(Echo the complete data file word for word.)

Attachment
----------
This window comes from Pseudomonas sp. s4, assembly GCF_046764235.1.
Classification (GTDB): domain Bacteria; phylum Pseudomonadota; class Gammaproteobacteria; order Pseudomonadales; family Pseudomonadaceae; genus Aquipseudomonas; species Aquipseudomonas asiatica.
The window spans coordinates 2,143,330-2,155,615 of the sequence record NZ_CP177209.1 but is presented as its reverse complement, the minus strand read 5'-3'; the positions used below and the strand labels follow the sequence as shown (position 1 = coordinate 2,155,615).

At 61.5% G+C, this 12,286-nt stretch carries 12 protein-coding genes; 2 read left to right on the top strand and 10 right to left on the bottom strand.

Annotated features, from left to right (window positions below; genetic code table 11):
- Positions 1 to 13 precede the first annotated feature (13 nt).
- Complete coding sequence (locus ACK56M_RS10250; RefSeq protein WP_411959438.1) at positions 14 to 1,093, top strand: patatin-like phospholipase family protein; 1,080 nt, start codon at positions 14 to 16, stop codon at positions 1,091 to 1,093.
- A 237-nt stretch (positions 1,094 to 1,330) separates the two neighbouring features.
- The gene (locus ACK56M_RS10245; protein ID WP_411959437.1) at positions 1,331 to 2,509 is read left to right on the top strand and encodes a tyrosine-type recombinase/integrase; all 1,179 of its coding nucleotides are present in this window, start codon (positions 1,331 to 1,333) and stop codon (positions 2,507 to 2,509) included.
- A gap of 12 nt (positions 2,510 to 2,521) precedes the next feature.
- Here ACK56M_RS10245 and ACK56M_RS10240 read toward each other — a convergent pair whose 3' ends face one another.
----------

This window comes from Pseudomonas sp. s4, assembly GCF_046764235.1.
Classification (GTDB): domain Bacteria; phylum Pseudomonadota; class Gammaproteobacteria; order Pseudomonadales; family Pseudomonadaceae; genus Aquipseudomonas; species Aquipseudomonas asiatica.
The window spans coordinates 2,143,330-2,155,615 of the sequence record NZ_CP177209.1 but is presented as its reverse complement, the minus strand read 5'-3'; the positions used below and the strand labels follow the sequence as shown (position 1 = coordinate 2,155,615).

At 61.5% G+C, this 12,286-nt stretch carries 12 protein-coding genes; 2 read left to right on the top strand and 10 right to left on the bottom strand.

Annotated features, from left to right (window positions below; genetic code table 11):
- Positions 1 to 13 precede the first annotated feature (13 nt).
- Complete coding sequence (locus ACK56M_RS10250; RefSeq protein WP_411959438.1) at positions 14 to 1,093, top strand: patatin-like phospholipase family protein; 1,080 nt, start codon at positions 14 to 16, stop codon at positions 1,091 to 1,093.
- A 237-nt stretch (positions 1,094 to 1,330) separates the two neighbouring features.
- The gene (locus ACK56M_RS10245; protein ID WP_411959437.1) at positions 1,331 to 2,509 is read left to right on the top strand and encodes a tyrosine-type recombinase/integrase; all 1,179 of its coding nucleotides are present in this window, start codon (positions 1,331 to 1,333) and stop codon (positions 2,507 to 2,509) included.
- A gap of 12 nt (positions 2,510 to 2,521) precedes the next feature.
- Here ACK56M_RS10245 and ACK56M_RS10240 read toward each other — a convergent pair whose 3' ends face one another.